Mysterizer – The Holy War 1095 (Rockshots Records)

Monday, 13th September 2021
Rating: 8.5/10

Quickly making an impression with their melodic heavy metal style with Scandinavian flair, Mysterizer aligns with Rockshots Records after an impressive debut album on Inverse Records Invisible Enemy that came out in 2019. Expanding their lineup to a sextet following the recruitment of three new members (welcome bassist Ian Guidestone, drummer Joni Kylätie, and keyboardist Jay Palmroos), we have the sophomore follow-up in The Holy War 1095. The impressive talent and dynamic songwriting abilities shine once again – as the band stride confidently into their traditional heavy metal influences with power and occasional left field twists to ensure a wide bank of tracks to process and consume.

The ten songs don’t follow a conceptual story per se, but the diversity of the lyrics run the gamut from 15th century witch-hunts to Julius Caesar, the dangers and sins of love as well as a COVID-19 track. “Virus-C” contains a large choir-like chorus plus folk/cultural inflections against the metal instrumentation – sure to be a highlight for unison audience singing live. Specific cuts evoke more of an epic, dramatic atmosphere where vocalist Tomi Kurtti can stretch his multi-octave pipes to the limit a la Halford, Dio, and Dickinson. Look into “The Fountain of Immortals” as the key song for some impressive melodies as well as some soothing transitional parts and an emotive lead break with some smart arpeggio accents, while those who love heads down power riffs, thunderous drum fills, and a grand chorus will devour “Alea lacta Est” – a true story where Caesar and his troops cross the Rubicon River waiting to attack Rome. Opening cut “Burn Witch Burn ” has that two-fold guitar/keyboard syncopation hook element down pat, aligning with Yngwie Malmsteen in his more controlled Odyssey or Facing the Animal days. Beyond the conventional mid-tempo and faster outings, you’ll also get the power ballad “Heroes”, while the title track which concludes the record contains runs the spectrum from heads down neoclassical riffs to standard power fare, a little progressive in the instrumental sections before ending in an Iron Maiden-like meets cultural/classical salvo.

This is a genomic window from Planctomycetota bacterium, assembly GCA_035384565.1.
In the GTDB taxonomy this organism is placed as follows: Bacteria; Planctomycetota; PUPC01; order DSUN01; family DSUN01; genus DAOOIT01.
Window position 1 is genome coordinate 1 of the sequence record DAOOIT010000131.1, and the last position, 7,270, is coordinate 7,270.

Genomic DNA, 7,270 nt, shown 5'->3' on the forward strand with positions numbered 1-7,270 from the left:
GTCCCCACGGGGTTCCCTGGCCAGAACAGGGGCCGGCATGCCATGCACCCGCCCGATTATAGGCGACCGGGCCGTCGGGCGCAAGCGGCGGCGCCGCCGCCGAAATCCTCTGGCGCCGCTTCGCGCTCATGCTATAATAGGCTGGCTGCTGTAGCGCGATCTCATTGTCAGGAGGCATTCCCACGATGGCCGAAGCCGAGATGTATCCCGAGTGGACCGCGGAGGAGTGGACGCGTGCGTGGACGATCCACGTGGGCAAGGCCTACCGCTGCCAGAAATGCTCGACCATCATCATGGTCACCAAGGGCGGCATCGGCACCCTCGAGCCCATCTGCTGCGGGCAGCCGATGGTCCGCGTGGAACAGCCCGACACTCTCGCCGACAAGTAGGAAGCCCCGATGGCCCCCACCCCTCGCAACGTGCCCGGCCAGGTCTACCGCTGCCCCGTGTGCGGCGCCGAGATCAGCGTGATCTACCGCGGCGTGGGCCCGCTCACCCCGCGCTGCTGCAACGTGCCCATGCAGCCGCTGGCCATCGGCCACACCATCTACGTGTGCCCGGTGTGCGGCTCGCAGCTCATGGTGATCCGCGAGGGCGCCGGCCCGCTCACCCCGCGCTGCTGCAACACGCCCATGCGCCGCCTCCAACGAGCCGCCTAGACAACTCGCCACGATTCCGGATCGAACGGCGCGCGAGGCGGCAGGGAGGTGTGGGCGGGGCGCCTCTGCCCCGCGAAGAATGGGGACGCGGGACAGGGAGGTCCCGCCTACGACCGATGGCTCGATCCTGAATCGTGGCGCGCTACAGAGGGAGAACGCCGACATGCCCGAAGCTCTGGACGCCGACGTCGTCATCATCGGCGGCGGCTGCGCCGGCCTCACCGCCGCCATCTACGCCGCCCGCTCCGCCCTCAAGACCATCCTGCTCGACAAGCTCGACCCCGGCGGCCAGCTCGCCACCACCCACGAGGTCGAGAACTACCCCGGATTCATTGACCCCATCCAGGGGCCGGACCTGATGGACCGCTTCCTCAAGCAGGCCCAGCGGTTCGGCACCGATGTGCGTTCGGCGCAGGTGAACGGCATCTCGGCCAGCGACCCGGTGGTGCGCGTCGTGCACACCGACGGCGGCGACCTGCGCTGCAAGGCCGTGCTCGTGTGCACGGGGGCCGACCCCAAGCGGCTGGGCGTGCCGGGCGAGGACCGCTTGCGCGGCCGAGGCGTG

The attention to detail in the little things pays dividends to the overall sound and output for Mysterizer on The Holy War 1095. Those who love 80’s-oriented heavy metal with plenty of neoclassical, melodic, and power influences should be very pleased with this offering.

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